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bore polishing

Discussion in 'Uncategorized Threads' started by Tugboat, May 4, 2007.

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  1. Tugboat

    Tugboat Member

    Joined:
    Jan 29, 1998
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    What might be the best way to polish the bore of a shotgun barrel?
    Thanks..
     
  2. Neil Winston

    Neil Winston Well-Known Member

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    Jan 29, 1998
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    7,860
    Set aside some time; Rome was not built in a day.

    Cut a slot in the end of a wooden dowel of about 3/8 inch in diameter, up to maybe half an inch dowel
    , maybe an inch-plus deep. Tear of strips from an abrasive shoot about an inch wide, then tailor the length to something which, when centered in the slot and wrapped around the stick, gives moderate "drag" when you run it down the barrel and turn it with an electric drill.

    You may want to start with very, very fine emery, but then follow up with crocus cloth. When the "cutting" part of the abrasive is worn down, tear it off and back it up with paper strips to regain the drag you experiences when you started. This way you can use almost the whole strip.

    Using this technique, you can end up with a more highly-polished barrel than any factory ever saw go out the door. Nothing about the pattern or velocity of the shot is likely to change, though.

    Neil
     
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  3. John Browning

    John Browning TS Member

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    Jan 29, 1998
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    181
    Tug, Brownell's makes a bore polishing set, medium and fine brushes and one for the chamber. The instuctions tell you(if you are a gunsmith), not to let your costomers watch, because it takes so little time to achieve a very shiny bore. I use mine every 6 months or so to make sure I have all the plastic
    out of the bore. Usally one pass with the fine and your are good to go. John
     
  4. 333t

    333t Member

    Joined:
    Jan 29, 1998
    Messages:
    281
    I use a cleaning rod (handle removed) with a worn down 12 gauge bore brush. Wrap the brush and an inch of the handle with masking tape a couple of layers thick then twist the masking tape and put on a couple of layers with the sticky side out. Then cut a strip of 600 grit sandpaper to wrap around the brush. Wrap the strip on so that the turning drill leaves the loose end trailing. The masking tape will hold the sandpaper in position. Put your barrel in a vise to hold it so you can work from the chamber end. Lubricate the chamber area well with cutting oil. Using the rod with your hand drill, guide the sandpaper covered brush into the chamber and then in to the bore. Make sure you have sufficient oil in the barrel. The drill should be able to turn the polisher with moderate effort. If the barrel starts to get warm you need more oil or your fit is too tight. 600 grit will put a nice mirror finish on the chamber,bore, and fixed choke but will not remove imperfections. A half dozen or so complete passes (chamber to muzzle) with the drill running at medium speed should do the job.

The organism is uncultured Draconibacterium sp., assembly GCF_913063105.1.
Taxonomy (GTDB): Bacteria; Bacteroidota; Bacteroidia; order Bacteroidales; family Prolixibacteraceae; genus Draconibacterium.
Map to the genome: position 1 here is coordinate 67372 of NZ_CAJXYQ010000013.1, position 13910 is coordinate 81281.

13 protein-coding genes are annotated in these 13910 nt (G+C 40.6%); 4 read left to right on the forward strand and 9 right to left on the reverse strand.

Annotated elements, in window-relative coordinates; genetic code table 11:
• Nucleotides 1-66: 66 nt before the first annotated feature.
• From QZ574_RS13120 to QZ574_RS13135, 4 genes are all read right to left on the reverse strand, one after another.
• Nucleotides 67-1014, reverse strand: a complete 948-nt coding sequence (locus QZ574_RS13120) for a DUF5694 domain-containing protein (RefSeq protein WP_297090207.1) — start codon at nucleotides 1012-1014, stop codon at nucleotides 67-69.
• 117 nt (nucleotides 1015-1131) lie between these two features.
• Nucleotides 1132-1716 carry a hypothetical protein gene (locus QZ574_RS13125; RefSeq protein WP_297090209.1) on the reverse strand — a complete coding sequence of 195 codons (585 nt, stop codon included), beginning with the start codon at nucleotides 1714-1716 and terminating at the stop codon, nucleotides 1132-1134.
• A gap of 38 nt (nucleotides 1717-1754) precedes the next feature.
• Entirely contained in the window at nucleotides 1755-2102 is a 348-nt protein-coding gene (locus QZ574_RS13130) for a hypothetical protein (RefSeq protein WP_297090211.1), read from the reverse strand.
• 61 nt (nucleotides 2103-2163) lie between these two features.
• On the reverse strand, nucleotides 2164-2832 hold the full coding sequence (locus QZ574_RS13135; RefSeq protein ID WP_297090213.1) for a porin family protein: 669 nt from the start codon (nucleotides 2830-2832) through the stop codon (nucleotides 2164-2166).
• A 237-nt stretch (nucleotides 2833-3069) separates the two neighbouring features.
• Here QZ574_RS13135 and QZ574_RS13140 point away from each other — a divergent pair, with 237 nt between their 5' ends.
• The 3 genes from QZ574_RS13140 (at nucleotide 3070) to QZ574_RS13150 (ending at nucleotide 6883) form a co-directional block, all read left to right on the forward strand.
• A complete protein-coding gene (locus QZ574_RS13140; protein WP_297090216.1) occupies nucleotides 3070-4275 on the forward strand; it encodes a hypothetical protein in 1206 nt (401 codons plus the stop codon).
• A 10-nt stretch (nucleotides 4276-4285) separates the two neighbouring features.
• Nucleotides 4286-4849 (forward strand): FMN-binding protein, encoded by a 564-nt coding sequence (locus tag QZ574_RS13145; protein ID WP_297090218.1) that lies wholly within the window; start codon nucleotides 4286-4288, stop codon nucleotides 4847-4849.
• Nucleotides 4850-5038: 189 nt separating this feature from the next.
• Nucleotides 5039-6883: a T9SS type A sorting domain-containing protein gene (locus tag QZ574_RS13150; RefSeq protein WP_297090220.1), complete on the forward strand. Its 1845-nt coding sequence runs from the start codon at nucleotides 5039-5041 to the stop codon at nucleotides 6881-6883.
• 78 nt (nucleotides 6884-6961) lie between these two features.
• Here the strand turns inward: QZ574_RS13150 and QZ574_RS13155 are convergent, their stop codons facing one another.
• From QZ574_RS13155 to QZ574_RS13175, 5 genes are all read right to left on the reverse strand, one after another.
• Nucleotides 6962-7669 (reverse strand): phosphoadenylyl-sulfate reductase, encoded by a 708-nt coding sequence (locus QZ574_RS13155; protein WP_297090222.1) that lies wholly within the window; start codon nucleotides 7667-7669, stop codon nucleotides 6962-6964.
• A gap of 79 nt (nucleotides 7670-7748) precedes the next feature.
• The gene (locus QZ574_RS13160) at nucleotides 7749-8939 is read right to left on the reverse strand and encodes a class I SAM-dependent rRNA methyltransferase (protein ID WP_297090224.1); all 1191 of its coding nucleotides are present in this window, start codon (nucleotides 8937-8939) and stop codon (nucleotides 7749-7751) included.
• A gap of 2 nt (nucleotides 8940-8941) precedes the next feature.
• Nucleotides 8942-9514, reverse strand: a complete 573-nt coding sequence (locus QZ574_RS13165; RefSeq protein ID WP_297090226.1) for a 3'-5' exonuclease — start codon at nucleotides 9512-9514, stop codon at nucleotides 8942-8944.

If you have scratches or pits try 400 grit and then finish up with the 600. I wouldn't go any coarser than 400. Neither one of these grits will do much more than polish given the short duration of the polishing so don't worry about "overboring" anything.

    This has worked well for me on standard steel barrels. I haven't tried it on a chrome lined barrel so don't recommend it.

    Phil
     
  5. Texas Ton

    Texas Ton TS Member

    Joined:
    Jan 29, 1998
    Messages:
    417
    I also use a rod/brush and Scotchbrite, go maroon and then white, I actually like to use lots of water but whatever floats your boat. After slick finish with the white, then wrap 0000 wool around the brush, tight then remove a little material til it fits slightly loose, makes it an absolute mirror.
     
  6. m70win

    m70win Member

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    Jan 29, 1998
    Messages:
    288
    Location:
    Tipsico Lake Mi
    I like polishing it every morning.
     
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